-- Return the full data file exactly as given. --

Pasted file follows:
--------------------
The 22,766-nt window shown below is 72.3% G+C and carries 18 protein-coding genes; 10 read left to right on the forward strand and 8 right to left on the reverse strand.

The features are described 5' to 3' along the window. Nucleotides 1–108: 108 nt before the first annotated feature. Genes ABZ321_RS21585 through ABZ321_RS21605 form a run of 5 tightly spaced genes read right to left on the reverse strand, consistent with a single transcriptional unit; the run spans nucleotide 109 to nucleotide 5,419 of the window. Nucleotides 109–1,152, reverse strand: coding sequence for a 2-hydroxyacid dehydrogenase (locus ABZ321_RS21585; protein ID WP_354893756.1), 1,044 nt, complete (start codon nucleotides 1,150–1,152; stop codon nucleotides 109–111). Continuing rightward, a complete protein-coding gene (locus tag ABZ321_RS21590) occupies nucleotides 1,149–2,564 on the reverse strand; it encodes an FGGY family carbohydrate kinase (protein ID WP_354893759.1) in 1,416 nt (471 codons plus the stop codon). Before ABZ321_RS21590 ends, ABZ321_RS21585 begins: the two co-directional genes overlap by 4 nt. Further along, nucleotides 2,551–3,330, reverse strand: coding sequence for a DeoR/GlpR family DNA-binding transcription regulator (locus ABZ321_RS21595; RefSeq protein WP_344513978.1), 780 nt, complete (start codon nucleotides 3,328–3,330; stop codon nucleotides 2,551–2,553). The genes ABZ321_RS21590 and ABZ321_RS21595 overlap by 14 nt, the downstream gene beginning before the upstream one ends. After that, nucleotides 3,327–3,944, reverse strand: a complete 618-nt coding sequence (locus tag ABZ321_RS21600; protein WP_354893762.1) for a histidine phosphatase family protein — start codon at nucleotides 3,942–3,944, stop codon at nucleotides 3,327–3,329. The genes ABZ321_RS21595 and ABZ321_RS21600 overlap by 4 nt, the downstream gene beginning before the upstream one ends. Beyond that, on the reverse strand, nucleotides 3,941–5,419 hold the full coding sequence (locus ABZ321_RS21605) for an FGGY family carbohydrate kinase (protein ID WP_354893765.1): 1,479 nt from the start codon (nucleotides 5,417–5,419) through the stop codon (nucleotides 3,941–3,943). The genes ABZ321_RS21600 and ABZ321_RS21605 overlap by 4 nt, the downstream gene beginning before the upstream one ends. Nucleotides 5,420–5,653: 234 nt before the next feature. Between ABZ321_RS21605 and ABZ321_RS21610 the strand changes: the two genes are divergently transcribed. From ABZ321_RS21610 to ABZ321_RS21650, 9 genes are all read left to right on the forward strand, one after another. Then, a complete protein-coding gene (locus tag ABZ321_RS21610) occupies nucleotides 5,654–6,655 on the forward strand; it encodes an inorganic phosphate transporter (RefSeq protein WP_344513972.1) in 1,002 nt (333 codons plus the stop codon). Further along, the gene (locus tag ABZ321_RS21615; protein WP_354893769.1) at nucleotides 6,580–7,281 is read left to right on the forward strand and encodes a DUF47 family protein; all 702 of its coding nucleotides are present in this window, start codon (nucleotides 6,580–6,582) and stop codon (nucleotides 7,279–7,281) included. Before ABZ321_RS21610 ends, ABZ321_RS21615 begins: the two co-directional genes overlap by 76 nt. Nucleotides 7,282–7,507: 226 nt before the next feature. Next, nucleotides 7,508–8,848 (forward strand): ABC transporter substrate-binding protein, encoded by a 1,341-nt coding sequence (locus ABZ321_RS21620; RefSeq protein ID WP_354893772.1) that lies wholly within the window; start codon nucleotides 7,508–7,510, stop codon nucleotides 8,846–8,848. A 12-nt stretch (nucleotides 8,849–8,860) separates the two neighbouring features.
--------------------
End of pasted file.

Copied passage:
The 22,766-nt window shown below is 72.3% G+C and carries 18 protein-coding genes; 10 read left to right on the forward strand and 8 right to left on the reverse strand.

The features are described 5' to 3' along the window. Nucleotides 1–108: 108 nt before the first annotated feature. Genes ABZ321_RS21585 through ABZ321_RS21605 form a run of 5 tightly spaced genes read right to left on the reverse strand, consistent with a single transcriptional unit; the run spans nucleotide 109 to nucleotide 5,419 of the window. Nucleotides 109–1,152, reverse strand: coding sequence for a 2-hydroxyacid dehydrogenase (locus ABZ321_RS21585; protein ID WP_354893756.1), 1,044 nt, complete (start codon nucleotides 1,150–1,152; stop codon nucleotides 109–111). Continuing rightward, a complete protein-coding gene (locus tag ABZ321_RS21590) occupies nucleotides 1,149–2,564 on the reverse strand; it encodes an FGGY family carbohydrate kinase (protein ID WP_354893759.1) in 1,416 nt (471 codons plus the stop codon). Before ABZ321_RS21590 ends, ABZ321_RS21585 begins: the two co-directional genes overlap by 4 nt. Further along, nucleotides 2,551–3,330, reverse strand: coding sequence for a DeoR/GlpR family DNA-binding transcription regulator (locus ABZ321_RS21595; RefSeq protein WP_344513978.1), 780 nt, complete (start codon nucleotides 3,328–3,330; stop codon nucleotides 2,551–2,553). The genes ABZ321_RS21590 and ABZ321_RS21595 overlap by 14 nt, the downstream gene beginning before the upstream one ends. After that, nucleotides 3,327–3,944, reverse strand: a complete 618-nt coding sequence (locus tag ABZ321_RS21600; protein WP_354893762.1) for a histidine phosphatase family protein — start codon at nucleotides 3,942–3,944, stop codon at nucleotides 3,327–3,329. The genes ABZ321_RS21595 and ABZ321_RS21600 overlap by 4 nt, the downstream gene beginning before the upstream one ends. Beyond that, on the reverse strand, nucleotides 3,941–5,419 hold the full coding sequence (locus ABZ321_RS21605) for an FGGY family carbohydrate kinase (protein ID WP_354893765.1): 1,479 nt from the start codon (nucleotides 5,417–5,419) through the stop codon (nucleotides 3,941–3,943). The genes ABZ321_RS21600 and ABZ321_RS21605 overlap by 4 nt, the downstream gene beginning before the upstream one ends. Nucleotides 5,420–5,653: 234 nt before the next feature. Between ABZ321_RS21605 and ABZ321_RS21610 the strand changes: the two genes are divergently transcribed. From ABZ321_RS21610 to ABZ321_RS21650, 9 genes are all read left to right on the forward strand, one after another. Then, a complete protein-coding gene (locus tag ABZ321_RS21610) occupies nucleotides 5,654–6,655 on the forward strand; it encodes an inorganic phosphate transporter (RefSeq protein WP_344513972.1) in 1,002 nt (333 codons plus the stop codon). Further along, the gene (locus tag ABZ321_RS21615; protein WP_354893769.1) at nucleotides 6,580–7,281 is read left to right on the forward strand and encodes a DUF47 family protein; all 702 of its coding nucleotides are present in this window, start codon (nucleotides 6,580–6,582) and stop codon (nucleotides 7,279–7,281) included. Before ABZ321_RS21610 ends, ABZ321_RS21615 begins: the two co-directional genes overlap by 76 nt. Nucleotides 7,282–7,507: 226 nt before the next feature. Next, nucleotides 7,508–8,848 (forward strand): ABC transporter substrate-binding protein, encoded by a 1,341-nt coding sequence (locus ABZ321_RS21620; RefSeq protein ID WP_354893772.1) that lies wholly within the window; start codon nucleotides 7,508–7,510, stop codon nucleotides 8,846–8,848. A 12-nt stretch (nucleotides 8,849–8,860) separates the two neighbouring features.